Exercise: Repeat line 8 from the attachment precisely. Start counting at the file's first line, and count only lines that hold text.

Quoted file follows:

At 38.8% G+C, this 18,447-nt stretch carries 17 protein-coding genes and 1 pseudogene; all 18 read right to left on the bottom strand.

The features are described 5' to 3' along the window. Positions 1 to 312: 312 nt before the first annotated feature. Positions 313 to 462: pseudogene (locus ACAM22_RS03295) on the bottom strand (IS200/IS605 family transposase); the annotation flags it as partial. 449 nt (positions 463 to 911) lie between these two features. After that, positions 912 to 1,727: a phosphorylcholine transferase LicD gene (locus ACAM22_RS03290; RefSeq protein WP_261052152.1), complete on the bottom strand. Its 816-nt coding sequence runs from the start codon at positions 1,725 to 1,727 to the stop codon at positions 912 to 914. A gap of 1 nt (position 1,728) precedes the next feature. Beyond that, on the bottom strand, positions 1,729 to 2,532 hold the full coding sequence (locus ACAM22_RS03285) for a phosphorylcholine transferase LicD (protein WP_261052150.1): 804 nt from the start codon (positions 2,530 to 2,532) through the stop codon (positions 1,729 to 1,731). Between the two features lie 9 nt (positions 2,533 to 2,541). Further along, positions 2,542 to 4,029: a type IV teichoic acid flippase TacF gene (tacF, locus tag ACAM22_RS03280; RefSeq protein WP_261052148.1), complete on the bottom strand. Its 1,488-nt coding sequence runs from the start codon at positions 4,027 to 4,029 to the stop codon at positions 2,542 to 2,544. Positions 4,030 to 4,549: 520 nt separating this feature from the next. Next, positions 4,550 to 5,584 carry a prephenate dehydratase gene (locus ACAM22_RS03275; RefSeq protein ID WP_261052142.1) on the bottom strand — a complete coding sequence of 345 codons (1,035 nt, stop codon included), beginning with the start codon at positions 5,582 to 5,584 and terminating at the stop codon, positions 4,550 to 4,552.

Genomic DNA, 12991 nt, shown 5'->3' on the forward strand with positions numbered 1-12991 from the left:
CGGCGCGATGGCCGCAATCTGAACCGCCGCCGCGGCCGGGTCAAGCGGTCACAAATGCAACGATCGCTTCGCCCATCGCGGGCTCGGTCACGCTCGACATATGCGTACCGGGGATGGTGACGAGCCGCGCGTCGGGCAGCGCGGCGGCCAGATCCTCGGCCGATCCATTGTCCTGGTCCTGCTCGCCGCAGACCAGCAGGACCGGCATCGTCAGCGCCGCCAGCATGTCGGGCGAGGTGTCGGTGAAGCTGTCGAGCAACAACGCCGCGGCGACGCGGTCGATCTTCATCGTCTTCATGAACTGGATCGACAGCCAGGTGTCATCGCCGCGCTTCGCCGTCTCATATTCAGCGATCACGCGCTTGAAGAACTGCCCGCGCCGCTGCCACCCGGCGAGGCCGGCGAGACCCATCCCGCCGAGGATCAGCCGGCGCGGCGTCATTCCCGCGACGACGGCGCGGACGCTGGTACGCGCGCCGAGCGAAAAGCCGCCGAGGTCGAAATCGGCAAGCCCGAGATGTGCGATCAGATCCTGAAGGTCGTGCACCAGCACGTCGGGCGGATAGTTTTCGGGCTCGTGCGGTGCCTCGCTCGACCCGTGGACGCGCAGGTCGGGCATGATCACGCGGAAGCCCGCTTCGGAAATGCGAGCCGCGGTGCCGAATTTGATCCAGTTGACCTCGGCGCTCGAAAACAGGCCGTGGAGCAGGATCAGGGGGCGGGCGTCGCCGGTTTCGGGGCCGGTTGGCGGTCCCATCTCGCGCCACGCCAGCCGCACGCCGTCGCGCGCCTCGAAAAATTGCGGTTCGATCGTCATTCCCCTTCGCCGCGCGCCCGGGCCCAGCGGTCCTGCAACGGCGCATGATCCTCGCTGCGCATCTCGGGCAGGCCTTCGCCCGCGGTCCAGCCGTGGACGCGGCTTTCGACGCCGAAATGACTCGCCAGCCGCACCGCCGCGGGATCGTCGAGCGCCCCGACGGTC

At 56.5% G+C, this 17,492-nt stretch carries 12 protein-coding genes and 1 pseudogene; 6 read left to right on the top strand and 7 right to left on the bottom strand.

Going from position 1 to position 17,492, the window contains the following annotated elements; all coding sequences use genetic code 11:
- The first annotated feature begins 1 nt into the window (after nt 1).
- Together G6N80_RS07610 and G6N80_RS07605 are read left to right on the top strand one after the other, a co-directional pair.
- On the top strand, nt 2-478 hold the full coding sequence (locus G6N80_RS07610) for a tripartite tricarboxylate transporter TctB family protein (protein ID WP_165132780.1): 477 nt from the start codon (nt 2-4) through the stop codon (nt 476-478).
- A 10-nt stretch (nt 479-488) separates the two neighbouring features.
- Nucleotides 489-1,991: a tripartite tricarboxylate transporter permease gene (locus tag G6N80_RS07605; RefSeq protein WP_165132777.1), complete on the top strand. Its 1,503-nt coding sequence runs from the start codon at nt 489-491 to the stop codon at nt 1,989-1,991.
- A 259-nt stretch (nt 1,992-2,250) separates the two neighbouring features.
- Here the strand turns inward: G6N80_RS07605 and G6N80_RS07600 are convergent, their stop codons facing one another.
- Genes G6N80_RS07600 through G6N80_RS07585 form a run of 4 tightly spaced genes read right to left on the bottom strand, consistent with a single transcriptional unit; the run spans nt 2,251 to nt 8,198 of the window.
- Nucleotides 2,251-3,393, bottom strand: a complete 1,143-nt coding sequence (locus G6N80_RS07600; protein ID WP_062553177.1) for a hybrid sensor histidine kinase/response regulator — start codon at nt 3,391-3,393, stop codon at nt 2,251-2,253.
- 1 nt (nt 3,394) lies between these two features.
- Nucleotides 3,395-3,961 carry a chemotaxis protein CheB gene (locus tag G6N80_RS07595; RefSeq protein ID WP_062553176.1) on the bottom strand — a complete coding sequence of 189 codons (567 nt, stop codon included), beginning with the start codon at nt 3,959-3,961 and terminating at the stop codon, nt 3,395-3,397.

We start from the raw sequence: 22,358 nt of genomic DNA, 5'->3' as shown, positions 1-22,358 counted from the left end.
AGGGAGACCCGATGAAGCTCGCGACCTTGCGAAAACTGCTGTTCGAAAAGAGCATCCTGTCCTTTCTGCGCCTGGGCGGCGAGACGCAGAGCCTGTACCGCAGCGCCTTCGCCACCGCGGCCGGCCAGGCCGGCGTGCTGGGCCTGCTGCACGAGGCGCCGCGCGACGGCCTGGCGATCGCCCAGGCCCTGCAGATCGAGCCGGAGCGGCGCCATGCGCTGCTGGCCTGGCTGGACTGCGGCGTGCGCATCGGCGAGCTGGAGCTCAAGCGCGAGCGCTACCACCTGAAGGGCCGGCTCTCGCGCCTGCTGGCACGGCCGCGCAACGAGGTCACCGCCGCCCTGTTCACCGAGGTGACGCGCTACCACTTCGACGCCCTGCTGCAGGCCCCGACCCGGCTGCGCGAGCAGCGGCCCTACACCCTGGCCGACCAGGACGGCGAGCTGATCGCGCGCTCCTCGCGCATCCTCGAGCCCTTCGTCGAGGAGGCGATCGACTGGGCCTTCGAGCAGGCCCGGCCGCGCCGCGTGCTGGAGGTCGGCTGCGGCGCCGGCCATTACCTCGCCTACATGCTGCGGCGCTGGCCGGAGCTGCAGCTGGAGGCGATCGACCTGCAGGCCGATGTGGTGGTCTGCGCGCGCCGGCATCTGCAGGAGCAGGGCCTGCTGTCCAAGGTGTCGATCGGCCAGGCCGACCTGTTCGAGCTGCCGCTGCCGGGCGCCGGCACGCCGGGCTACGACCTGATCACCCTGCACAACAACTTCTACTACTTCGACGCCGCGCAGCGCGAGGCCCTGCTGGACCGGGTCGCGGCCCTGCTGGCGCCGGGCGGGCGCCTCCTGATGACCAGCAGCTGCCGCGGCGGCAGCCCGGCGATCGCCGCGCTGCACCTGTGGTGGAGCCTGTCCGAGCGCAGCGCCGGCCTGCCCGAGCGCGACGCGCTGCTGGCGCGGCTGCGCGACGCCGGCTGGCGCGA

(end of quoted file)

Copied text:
- Together G6N80_RS07610 and G6N80_RS07605 are read left to right on the top strand one after the other, a co-directional pair.